More Canadian students are signing up for French immersion, according to a report by Statistics Canada.
Statistics Canada (also known as StatsCan) is a government agency that collects information about Canada’s economy and society.
Even though the number of students in Canada is going down, the number of students taking French immersion has gone up by 12 per cent in the last five years. That information is based on the 2011 census.*
The trend is particularly strong out west. Over the past 12 years, the number of students in British Columbia and Alberta taking French immersion has risen steadily. The number in Saskatchewan and Ontario are also climbing.
French immersion is when a student whose first language is not French, studies in French. The program began outside of Quebec in the late 1970s. At that time there were 45,000 students in French immersion in Canada. By 2011, more than 342,000 students were enrolled in elementary and secondary school immersion programs.
French immersion classes are more popular than they were, but they are not always available; for instance, in some areas there are not enough teachers trained in French to accommodate all of the students who want French immersion.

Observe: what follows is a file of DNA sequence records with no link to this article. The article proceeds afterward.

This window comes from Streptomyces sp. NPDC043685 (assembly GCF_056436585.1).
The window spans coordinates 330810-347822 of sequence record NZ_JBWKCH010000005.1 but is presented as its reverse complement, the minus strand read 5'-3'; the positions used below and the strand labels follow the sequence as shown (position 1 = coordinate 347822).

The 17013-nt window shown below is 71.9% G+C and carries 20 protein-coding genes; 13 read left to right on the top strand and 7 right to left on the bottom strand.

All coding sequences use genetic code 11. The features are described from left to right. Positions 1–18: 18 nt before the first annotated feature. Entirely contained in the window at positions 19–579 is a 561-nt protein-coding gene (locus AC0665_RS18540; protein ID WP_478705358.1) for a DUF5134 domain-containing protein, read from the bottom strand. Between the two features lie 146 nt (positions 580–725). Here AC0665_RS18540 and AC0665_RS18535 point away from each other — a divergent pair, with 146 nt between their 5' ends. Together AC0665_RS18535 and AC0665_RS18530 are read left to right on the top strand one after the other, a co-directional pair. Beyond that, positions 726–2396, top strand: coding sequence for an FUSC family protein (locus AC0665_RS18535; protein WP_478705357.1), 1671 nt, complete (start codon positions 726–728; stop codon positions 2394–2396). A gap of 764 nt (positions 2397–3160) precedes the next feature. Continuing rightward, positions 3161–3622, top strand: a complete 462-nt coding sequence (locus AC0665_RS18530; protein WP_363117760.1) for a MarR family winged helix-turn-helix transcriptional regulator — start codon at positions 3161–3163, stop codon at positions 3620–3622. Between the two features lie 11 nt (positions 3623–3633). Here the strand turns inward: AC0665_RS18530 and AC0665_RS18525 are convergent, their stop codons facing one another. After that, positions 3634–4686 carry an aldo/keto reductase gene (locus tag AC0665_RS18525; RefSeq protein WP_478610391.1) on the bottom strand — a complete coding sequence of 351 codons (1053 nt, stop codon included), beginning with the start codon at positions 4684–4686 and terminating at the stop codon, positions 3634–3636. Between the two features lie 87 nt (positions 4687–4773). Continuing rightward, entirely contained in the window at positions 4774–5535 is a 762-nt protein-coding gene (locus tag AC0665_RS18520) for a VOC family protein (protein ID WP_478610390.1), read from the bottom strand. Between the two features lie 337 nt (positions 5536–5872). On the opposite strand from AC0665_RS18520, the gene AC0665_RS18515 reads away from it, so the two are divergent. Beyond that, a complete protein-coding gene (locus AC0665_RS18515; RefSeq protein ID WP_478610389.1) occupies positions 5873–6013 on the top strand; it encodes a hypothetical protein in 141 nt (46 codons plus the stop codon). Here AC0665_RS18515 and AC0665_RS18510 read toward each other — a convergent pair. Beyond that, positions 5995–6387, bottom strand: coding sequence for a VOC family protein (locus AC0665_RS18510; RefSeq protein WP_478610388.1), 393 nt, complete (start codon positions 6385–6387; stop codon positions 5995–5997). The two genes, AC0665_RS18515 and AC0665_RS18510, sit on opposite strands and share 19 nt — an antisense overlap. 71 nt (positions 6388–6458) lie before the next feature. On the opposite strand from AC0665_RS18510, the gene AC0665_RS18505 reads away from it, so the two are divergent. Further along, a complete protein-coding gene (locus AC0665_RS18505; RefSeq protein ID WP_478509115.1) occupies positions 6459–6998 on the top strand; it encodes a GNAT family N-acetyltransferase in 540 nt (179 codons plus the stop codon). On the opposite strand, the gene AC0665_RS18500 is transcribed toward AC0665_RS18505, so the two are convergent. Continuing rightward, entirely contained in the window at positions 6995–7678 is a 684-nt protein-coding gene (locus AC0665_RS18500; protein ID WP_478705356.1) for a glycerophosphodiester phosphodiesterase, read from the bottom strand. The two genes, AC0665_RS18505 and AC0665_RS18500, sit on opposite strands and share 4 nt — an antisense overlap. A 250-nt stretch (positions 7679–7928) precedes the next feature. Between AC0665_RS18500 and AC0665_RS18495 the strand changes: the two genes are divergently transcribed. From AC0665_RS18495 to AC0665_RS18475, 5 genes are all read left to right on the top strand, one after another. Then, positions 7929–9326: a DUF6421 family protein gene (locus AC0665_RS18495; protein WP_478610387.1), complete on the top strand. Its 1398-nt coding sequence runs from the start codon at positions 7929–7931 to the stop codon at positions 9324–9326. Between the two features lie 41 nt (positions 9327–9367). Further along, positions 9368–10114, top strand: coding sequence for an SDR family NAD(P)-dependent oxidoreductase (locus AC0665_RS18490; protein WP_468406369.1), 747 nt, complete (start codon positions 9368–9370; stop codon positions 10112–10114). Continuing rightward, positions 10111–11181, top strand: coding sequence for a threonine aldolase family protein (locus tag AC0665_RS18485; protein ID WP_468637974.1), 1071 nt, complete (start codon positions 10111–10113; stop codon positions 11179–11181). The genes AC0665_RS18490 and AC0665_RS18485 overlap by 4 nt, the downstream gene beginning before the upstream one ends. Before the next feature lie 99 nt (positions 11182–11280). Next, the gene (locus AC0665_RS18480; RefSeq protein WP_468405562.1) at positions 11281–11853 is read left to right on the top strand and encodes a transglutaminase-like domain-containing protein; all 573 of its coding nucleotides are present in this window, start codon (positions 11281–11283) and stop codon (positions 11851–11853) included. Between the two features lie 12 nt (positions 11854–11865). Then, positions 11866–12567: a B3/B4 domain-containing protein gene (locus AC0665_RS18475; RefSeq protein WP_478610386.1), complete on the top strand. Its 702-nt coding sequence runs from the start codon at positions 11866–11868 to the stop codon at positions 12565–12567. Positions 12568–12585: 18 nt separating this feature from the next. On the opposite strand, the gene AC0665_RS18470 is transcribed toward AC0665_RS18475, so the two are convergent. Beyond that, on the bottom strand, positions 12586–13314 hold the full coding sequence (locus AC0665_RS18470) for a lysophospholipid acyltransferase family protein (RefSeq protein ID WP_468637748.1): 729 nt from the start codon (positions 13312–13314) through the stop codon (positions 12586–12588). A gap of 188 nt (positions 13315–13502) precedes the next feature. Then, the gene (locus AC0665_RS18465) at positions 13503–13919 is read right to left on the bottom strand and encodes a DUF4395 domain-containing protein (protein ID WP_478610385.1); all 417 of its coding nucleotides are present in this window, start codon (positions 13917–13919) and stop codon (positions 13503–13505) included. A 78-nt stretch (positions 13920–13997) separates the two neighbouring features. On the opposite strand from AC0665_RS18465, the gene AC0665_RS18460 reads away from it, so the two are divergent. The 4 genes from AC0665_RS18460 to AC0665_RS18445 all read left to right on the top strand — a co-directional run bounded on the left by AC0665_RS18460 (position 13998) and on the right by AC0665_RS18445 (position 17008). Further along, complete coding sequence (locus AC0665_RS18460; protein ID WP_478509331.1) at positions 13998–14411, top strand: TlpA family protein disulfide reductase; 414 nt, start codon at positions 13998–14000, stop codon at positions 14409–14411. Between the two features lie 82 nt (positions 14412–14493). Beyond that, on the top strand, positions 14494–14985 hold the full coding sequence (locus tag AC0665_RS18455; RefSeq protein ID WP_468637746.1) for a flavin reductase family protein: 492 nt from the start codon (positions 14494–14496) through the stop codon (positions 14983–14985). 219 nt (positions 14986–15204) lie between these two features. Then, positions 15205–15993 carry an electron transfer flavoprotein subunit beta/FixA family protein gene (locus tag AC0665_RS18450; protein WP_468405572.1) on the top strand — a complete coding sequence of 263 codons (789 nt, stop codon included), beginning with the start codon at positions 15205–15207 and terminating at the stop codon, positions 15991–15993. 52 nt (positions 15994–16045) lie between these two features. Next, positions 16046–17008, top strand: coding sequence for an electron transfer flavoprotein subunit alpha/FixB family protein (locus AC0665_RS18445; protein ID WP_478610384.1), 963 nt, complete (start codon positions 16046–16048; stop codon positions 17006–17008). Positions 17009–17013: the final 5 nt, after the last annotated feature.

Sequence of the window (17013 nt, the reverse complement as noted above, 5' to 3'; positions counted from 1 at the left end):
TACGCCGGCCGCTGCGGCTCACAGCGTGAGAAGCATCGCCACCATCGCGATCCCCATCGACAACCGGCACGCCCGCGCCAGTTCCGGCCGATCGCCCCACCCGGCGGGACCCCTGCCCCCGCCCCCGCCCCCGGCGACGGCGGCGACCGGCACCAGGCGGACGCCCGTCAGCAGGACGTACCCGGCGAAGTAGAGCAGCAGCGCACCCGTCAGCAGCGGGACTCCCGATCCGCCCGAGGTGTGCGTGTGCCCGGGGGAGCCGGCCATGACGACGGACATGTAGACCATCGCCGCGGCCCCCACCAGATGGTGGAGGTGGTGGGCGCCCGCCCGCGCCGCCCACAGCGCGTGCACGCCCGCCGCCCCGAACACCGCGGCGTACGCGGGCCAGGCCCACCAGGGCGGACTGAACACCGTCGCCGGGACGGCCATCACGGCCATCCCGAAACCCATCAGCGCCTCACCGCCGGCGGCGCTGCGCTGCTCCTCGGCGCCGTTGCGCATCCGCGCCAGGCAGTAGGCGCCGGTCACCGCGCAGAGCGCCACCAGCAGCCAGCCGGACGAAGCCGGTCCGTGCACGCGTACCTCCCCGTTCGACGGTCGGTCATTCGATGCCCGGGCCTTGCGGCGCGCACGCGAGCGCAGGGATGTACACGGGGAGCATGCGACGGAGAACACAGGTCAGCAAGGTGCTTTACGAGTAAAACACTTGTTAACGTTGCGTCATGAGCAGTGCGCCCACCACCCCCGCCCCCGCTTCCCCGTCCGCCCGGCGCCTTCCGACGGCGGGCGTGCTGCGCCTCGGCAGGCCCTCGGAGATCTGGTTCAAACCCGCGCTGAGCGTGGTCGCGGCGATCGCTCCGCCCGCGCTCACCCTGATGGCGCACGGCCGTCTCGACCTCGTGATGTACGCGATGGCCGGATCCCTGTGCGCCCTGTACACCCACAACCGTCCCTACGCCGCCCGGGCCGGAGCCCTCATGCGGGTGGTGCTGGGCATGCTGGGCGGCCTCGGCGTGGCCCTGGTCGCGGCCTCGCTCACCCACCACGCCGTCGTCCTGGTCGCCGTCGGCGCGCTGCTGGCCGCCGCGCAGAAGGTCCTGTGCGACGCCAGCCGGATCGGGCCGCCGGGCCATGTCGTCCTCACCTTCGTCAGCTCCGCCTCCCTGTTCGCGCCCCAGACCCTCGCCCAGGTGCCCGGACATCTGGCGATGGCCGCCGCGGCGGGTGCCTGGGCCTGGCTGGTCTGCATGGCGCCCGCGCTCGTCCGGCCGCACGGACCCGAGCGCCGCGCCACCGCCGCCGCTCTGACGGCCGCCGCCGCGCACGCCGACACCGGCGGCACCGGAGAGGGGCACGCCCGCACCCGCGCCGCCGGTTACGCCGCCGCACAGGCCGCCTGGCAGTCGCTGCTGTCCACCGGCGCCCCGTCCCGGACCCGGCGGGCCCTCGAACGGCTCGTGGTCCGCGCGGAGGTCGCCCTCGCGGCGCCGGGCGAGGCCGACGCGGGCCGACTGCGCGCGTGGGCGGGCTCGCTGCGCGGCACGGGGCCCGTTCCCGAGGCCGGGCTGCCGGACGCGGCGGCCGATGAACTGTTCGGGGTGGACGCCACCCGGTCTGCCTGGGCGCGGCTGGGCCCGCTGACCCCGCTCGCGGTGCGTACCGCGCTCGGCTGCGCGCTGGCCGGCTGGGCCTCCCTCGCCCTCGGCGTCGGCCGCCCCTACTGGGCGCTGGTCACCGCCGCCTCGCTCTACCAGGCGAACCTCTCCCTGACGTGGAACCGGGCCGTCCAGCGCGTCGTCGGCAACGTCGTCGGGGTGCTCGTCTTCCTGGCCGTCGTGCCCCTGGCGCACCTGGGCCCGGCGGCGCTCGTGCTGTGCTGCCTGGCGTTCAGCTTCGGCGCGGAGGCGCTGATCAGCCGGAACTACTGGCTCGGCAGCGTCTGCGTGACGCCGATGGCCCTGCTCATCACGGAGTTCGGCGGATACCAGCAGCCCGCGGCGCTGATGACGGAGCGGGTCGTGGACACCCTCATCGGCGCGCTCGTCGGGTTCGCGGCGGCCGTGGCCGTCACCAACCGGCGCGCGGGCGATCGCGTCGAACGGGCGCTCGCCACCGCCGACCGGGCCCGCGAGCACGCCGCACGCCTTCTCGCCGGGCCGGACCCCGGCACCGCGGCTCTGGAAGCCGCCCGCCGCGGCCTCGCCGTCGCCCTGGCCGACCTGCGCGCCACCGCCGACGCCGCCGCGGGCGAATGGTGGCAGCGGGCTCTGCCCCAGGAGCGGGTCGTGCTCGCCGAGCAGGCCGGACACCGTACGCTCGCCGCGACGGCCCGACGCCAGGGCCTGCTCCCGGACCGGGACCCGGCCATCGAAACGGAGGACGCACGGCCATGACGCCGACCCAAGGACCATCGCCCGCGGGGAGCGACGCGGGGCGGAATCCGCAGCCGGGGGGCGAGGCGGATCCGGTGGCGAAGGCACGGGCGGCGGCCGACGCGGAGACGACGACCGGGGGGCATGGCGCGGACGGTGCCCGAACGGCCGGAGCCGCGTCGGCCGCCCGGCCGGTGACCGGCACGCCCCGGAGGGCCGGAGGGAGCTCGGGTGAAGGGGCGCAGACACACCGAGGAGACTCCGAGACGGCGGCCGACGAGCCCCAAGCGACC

Often, spots are provided through a lottery system. If there are too many kids for the number of spots available, names are chosen at random to see who gets to go.
*A census is a very detailed government study about who the people in Canada are and how they live. The census happens every five years; many Canadians fill out a questionnaire asking about family size, habits, income and more. Statistics Canada gathers that information and writes reports about it so people can understand how Canada is changing.
By Kathleen Tilly
The article states, “Even though the number of students in Canada is going down, the number of students taking French immersion has gone up by 12 per cent in the last five years.”
Why do you think this is the case? Why do you think more students are deciding to take French immersion?
Reading Prompt: Responding to and Evaluating Texts
Can you think of the pros (benefits) and cons (challenges) of learning all of your subjects in French when French is not your first language?
Express personal opinions about ideas presented in texts (OME, Reading: 1.8).
Make judgements and draw conclusions about the ideas and information in texts and cite stated or implied evidence from the text to support their views (OME, Reading: 1.8).
Evaluate the effectiveness of both simple and complex texts based on evidence from the texts (OME, Reading: 1.8).
Grammar Feature: Demonym
A demonym is the name for people who live in a specific place. For example, people who live in Toronto are called “Torontonians” and people who live in Halifax are called “Haligonians.”
What is the demonym for people who live in the following places?
3. Cape Breton
8. North Bay